Of all the treasured recipes in the book, the one that for me best fits as a tribute to David and our relationship is not the latkes, though they are special, but bialys. The small, round, disklike breads with indented centers hail from Bialystok, Poland, due north of where David was born, and I had included the recipe to help explore and honor the Ashkenazi heritage of my husband’s family. Bialys happen to also be interesting, complex, and irresistible, yet also relatively easy to make at home.
Bialys resonate for other reasons as well. They are cousins to the bagel, another Eastern European bread that, especially with cream cheese and lox, became a beloved treat of David’s and so many other Jewish families in America. Bialys are also sometimes confused with another Eastern European flatbread, the pletzl.
The pletzl takes many forms, but is often shaped as a plank and topped with onions, reminiscent of Italian focaccia. Given my delight at such thematic overlaps, I was especially thrilled to find in Edda Servi Machlin’s The Classic Cuisine of the Italian Jews a Jewish-Italian recipe for “Focaccia colla Cipolla.” That flat onion bread could easily pass for a pletzl or a bialy, making bialys a delicious culinary connection of David’s heritage and mine.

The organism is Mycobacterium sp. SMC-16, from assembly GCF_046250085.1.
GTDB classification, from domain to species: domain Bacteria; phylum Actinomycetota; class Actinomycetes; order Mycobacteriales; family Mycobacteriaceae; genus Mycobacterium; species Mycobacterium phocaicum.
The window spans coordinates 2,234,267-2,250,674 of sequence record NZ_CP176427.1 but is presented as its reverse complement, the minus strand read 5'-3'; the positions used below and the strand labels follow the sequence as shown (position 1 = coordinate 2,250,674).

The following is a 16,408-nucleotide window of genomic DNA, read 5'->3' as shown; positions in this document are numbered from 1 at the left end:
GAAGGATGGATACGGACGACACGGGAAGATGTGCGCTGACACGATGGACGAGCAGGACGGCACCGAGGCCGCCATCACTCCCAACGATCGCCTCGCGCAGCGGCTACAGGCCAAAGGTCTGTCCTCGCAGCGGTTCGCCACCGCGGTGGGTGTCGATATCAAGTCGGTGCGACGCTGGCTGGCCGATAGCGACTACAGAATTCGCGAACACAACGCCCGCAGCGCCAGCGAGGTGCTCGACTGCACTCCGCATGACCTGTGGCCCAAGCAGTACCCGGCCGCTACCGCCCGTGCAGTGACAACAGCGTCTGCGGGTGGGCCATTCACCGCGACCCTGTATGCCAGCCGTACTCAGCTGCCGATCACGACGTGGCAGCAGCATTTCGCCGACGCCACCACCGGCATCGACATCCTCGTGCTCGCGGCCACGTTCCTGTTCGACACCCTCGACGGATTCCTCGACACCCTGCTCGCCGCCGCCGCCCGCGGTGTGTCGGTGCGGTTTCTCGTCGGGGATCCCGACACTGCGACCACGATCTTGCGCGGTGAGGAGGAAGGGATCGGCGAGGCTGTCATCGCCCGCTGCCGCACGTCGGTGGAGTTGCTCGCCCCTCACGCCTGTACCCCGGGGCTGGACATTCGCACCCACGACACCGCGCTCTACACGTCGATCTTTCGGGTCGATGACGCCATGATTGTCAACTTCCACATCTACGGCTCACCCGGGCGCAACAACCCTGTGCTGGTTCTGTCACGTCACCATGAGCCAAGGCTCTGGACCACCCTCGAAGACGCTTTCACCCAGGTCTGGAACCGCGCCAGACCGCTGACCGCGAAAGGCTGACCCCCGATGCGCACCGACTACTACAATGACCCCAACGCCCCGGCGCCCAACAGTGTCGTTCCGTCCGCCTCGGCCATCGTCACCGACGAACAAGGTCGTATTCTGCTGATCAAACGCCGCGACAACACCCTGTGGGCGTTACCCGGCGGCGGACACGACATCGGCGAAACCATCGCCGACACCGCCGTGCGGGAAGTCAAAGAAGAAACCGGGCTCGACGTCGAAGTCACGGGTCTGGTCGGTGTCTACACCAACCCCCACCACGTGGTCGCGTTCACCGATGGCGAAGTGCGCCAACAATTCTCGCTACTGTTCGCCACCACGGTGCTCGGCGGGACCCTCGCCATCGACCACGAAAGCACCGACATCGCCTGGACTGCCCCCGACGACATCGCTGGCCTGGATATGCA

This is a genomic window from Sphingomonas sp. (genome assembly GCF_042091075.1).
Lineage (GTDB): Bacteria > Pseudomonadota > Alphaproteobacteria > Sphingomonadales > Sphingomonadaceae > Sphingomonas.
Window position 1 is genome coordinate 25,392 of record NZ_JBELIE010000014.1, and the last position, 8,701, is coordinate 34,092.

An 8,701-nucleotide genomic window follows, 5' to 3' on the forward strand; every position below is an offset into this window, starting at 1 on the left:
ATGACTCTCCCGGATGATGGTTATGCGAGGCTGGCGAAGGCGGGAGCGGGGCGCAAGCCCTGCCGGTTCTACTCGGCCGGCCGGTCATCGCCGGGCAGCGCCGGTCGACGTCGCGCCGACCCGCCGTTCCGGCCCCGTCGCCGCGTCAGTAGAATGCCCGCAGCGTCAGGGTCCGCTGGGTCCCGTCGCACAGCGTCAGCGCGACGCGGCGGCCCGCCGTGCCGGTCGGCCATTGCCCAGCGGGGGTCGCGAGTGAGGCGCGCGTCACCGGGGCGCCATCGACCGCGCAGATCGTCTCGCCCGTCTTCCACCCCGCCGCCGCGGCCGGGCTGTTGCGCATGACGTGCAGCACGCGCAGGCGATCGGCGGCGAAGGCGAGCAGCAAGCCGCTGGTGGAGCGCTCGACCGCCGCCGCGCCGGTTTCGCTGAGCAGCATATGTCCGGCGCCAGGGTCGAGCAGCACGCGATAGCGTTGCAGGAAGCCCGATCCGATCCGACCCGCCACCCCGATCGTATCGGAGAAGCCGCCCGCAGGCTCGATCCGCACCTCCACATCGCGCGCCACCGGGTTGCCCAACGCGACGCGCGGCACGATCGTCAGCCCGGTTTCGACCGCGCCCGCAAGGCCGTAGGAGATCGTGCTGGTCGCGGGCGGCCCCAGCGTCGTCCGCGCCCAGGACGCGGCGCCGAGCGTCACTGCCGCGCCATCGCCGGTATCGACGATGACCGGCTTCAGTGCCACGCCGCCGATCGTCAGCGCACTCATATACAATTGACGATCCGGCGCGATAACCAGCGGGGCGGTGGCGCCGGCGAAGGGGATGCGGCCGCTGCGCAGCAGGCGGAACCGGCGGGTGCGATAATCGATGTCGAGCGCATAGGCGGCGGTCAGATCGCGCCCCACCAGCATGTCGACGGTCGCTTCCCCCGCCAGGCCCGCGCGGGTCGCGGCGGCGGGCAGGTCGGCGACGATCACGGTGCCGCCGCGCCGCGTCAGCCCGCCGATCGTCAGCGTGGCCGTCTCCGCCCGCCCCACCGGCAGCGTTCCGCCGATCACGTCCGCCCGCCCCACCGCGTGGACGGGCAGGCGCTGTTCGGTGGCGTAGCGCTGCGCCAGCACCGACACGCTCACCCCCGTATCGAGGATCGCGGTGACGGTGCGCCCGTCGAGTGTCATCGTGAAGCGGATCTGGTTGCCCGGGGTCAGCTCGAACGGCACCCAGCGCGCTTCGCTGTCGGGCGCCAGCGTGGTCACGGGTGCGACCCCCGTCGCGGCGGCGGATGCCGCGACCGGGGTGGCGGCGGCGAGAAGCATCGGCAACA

Bialys also harbor beautiful symbolism. They sport a slightly crisp exterior that gives way to a tender interior. Minced onion takes the starring flavor role, and it’s an ingredient underpinning Jewish cuisine across time and tradition. Every bite can be considered a link to centuries of Jewish cooking and the stories that go with it—an ideal characteristic for honoring a person with a voracious appetite for Jewish history.
The prized filling also features olive oil, a fundamental ingredient in ancient Israel’s diet and economy, and also the main oil used in Jewish Italian and Sephardic cooking. Olive oil is also sometimes considered a symbol of holiness, and fittingly here, wisdom. Poppy seeds symbolize growth; and salt, an essential element to human life, brings balance.
I consider bialys well-suited to take the bagel’s place as a Shabbat or weekend breakfast or lunch centerpiece, especially one celebrating fathers-in-law. And although I adore them plain or as Jewish Italian bialy pizzas, I’m happy to settle a pressing question. Yes, you can put cream cheese and lox on top of those bialys. I promise, they will be everything wonderful. And, I hope, a loving tribute to David and all our Jewish fathers-in-law, and how they make our lives and our world better.
Marcia Friedman is the author of Meatballs and Matzah Balls: Recipes and Reflections from a Jewish and Italian Life and The Essential Jewish Cookbook: 100 Easy Recipes for the Modern Jewish Kitchen.